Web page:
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Diamond Sūtra 《金剛般若波羅蜜經》

Transforming the unreal 應化非真分

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Transforming the unreal 應化


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須菩提有人滿無量阿僧祇世界七寶持用布施善男子善女人菩薩心乃至四句偈受持讀誦為人演說

Yifa: “Subhuti, if there is someone who fills immeasurable asamkhya worlds with the seven treasures and uses them to practice giving, and if there are virtuous men and women who develop the mind of a bodhisattva and take even just four lines of verse from this sutra, receiving, retaining, reading and reciting them, and expounding them to others, their rewards will surpass those.”

Sanskrit: yaśca khalu punaḥ subhūte bodhisattvo mahāsattvo'prameyānasaṃkhyeyāṃllokadhātūn saptaratnaparipūrṇaṃ kṛtvā tathāgatebhyo'rhadbhayaḥ samyaksaṃbuddhebhyo dānaṃ dadyāt, yaśca kulaputro vā kuladuhitā vā itaḥ prajñāpāramitāyā dharmaparyāyādantaśaścatuṣpādikāmapi gāthāmudgṛhya dhārayeddeśayedvācayet paryavāpnuyāt, parebhyaśca vistareṇa saṃprakāśayet, ayameva tatonidānaṃ bahutaraṃ puṇyaskandhaṃ prasunuyādaprameyamasaṃkhyeyam|

Comments

In the English text the phrase innumerable translates the Chinese 阿僧祇, Sanskrit asaṃkhyeya.

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云何為人演說如如不動何以? 「一切有為法,  如露亦如電,  應作如是觀。」

Yifa: “How would you say they expound it to others?”

“By not holding on to appearances, immovable like thusness. Why is this?”

All conditioned dharmas
Are like a dream, an illusion, a bubble, a shadow
Like dew and like lightning
Thus they should be perceived

Sanskrit: kathaṃ ca saṃprakāśayet ? tadyathākāśe-

Sanskrit: tārakā timiraṃ dīpo māyāvaśyāya budbudam|

Sanskrit: svapnaṃ ca vidyudabhraṃ ca evaṃ draṣṭavya saṃskṛtam||

Sanskrit: tathā prakāśayet, tenocyate saṃprakāśayediti||

Comments


Some Sanskrit versions begin this passage with "And how should they explain it? By not explaining. Thus it is called 'explaining.'". (Red Pine 2009, ch. 32) The English in Yifa's translation matches Kumārajīva Chinese version well, so it is likely that the difference was due to some kind of branching in the Sanskrit versions.

The English word "dream" translates the Chinese (Sanskrit: svapna). The English word "illusion" translates the Chinese (Sanksrit: timira). The English word "bubble" translates the Chinese (Sanskrit: budbuda). The English word "flashes" translates the Chinese (Sanskrit: dīpa).

The order of the analogies is different in the Sanksrit and Chinese versions. The Sanskrit version also mentions stars (Sanskrit: tārakā). (Conze 1958, p 70)

All worldly phenomena and transitory. In his commentary on the Diamond Sūtra Venerable Master Hsing Yun writes,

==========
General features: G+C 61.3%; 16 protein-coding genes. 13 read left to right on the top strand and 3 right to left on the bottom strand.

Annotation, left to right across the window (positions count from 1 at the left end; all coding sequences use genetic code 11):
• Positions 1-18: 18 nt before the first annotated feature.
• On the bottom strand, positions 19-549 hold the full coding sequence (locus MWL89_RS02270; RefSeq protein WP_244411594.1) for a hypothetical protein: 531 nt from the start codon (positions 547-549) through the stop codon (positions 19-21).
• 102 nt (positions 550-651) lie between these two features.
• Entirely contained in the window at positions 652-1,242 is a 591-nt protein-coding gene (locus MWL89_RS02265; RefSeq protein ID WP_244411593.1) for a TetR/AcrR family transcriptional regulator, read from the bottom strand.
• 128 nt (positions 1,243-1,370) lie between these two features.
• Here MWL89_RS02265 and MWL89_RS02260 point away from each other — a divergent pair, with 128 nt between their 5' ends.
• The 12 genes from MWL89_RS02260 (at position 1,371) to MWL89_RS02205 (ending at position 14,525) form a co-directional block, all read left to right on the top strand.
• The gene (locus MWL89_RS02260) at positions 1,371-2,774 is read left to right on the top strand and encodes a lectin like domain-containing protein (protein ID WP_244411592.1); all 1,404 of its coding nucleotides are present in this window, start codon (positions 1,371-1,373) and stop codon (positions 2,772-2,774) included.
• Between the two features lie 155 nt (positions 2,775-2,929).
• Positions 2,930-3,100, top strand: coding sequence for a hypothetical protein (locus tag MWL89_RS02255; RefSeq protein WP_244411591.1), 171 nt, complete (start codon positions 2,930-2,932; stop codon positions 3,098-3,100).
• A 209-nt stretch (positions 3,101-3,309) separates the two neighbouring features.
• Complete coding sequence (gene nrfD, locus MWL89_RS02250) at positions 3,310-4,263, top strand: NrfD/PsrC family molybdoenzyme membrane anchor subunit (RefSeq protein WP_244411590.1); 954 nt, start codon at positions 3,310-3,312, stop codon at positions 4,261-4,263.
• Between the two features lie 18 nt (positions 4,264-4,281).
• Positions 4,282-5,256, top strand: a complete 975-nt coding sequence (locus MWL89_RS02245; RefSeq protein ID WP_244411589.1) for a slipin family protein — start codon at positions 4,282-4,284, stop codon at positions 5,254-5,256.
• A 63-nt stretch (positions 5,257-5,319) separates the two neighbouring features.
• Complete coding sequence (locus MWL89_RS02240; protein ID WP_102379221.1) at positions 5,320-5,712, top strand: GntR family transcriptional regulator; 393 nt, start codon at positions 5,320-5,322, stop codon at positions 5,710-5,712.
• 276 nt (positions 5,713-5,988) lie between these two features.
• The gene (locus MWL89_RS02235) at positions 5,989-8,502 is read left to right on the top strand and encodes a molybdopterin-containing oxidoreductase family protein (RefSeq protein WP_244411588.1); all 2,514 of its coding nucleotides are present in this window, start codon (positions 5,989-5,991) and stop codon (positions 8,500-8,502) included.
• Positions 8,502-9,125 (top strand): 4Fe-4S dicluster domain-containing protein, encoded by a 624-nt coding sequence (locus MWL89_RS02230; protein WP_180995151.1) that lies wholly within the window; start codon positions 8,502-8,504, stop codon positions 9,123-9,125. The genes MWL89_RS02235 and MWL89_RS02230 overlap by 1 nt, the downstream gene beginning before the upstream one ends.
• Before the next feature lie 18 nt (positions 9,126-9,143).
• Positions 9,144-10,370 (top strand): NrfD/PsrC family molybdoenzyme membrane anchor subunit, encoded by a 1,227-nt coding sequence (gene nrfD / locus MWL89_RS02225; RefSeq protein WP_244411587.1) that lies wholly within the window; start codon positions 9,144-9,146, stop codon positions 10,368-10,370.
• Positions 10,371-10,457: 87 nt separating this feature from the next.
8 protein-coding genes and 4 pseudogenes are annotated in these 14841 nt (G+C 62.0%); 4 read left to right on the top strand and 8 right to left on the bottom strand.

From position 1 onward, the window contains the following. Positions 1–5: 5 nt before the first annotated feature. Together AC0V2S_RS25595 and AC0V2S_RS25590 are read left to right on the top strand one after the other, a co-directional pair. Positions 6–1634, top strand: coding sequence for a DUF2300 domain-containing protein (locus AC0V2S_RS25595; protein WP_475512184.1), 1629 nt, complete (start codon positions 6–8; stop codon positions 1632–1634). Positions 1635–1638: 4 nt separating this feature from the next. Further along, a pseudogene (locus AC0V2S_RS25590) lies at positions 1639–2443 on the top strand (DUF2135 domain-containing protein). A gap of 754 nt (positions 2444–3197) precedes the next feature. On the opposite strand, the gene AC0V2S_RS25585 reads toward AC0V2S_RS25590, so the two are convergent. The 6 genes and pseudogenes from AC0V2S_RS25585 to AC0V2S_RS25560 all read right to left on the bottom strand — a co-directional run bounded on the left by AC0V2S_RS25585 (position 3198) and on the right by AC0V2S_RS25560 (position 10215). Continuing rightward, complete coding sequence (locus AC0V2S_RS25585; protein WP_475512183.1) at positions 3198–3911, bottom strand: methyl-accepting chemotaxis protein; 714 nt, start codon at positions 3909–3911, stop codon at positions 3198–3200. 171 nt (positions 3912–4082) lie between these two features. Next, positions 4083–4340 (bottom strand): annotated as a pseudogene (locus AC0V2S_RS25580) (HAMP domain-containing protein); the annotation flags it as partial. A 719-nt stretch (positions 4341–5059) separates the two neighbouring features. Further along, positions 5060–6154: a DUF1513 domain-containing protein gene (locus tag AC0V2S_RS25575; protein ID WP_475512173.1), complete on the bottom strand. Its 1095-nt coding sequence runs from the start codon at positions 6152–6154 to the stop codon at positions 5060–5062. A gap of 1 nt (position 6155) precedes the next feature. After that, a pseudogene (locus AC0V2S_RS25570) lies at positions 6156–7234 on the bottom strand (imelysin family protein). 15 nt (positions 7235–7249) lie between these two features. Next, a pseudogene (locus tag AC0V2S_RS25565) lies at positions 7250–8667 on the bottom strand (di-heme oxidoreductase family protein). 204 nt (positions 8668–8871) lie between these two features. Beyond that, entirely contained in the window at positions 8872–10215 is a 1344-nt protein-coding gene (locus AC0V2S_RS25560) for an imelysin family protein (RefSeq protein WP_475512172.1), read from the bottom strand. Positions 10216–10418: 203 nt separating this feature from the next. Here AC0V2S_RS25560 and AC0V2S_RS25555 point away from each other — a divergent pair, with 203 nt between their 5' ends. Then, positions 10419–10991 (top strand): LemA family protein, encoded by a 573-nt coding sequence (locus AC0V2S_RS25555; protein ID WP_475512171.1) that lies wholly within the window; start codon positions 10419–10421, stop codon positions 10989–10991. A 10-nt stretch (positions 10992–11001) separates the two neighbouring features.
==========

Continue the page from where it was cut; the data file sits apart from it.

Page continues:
Lightening is fleeting, there just for an instant, like time itself. The past, present, and future pass away quite quickly. Human life is also like lightening, for life exists in that short moment of breathing in and out. Once the breath stops, life is no more.
(Hsing Yun 2012, p 95)

In the Arakenanusasani Sutta the teacher Araka says,

"'Just as a dewdrop on the tip of a blade of grass quickly vanishes with the rising of the sun and does not stay long, in the same way, brahmans, the life of human beings is like a dewdrop — limited, trifling, of much stress & many despairs. One should touch this [truth] like a sage, do what is skillful, follow the holy life. For one who is born there is no freedom from death.

"'Just as when the rain-devas send rain in fat drops, and a bubble on the water quickly vanishes and does not stay long, in the same way, brahmans, the life of human beings is like a water bubble — limited, trifling, of much stress & many despairs. One should touch this [truth] like a sage, do what is skillful, follow the holy life. For one who is born there is no freedom from death.
(AN 7.701)


The theme of impermanence in this section mirrors the theme of Section 1, which begins "Thus have I heard. Once, the Buddha was ..." Thus the Sūtra comes to an end.

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佛說長老須菩提比丘比丘尼優婆塞優婆夷一切世間天阿修羅皆大歡喜信受奉行

Yifa: After the Buddha had spoken this sutra, the Elder Subhuti with all the bhiksus, bhiksunis upasakas, upasikas, and the devas, humans and asuras of all worldly realms heard what the Buddha had said and were all greatly pleased; believing, receiving, honoring and practicing it.

Sanskrit: idamavocadbhagavān āttamanāḥ| sthavirasubhūtiste ca bhikṣubhikṣuṇyupāsako pāsikāste ca bodhisattvāḥ sadevamānuṣāsuragandharvaśca loko bhagavato bhāṣitamabhyanandanniti||32||

Comments


The Sanskrit version also mentions bodhisattvas and gandharvas, which are a kind of mythical being that guard the Truth (Red Pine 2009, p 436), in the assembly.

The English word Elder translates the Chinese 長老, (Sanskrit: sthavira). The Sanskrit word for world loko (Chinese: 世間) is the nominative case with word ending modified for sandhi. The stem form is loka.

Notes

  1. "Arakenanusasani Sutta: Araka's Teaching" (AN 7.70), translated from the Pali by Thanissaro Bhikkhu. Access to Insight (Legacy Edition), 30 November 2013, http://www.accesstoinsight.org/tipitaka/an/an07/an07.070.than.html.

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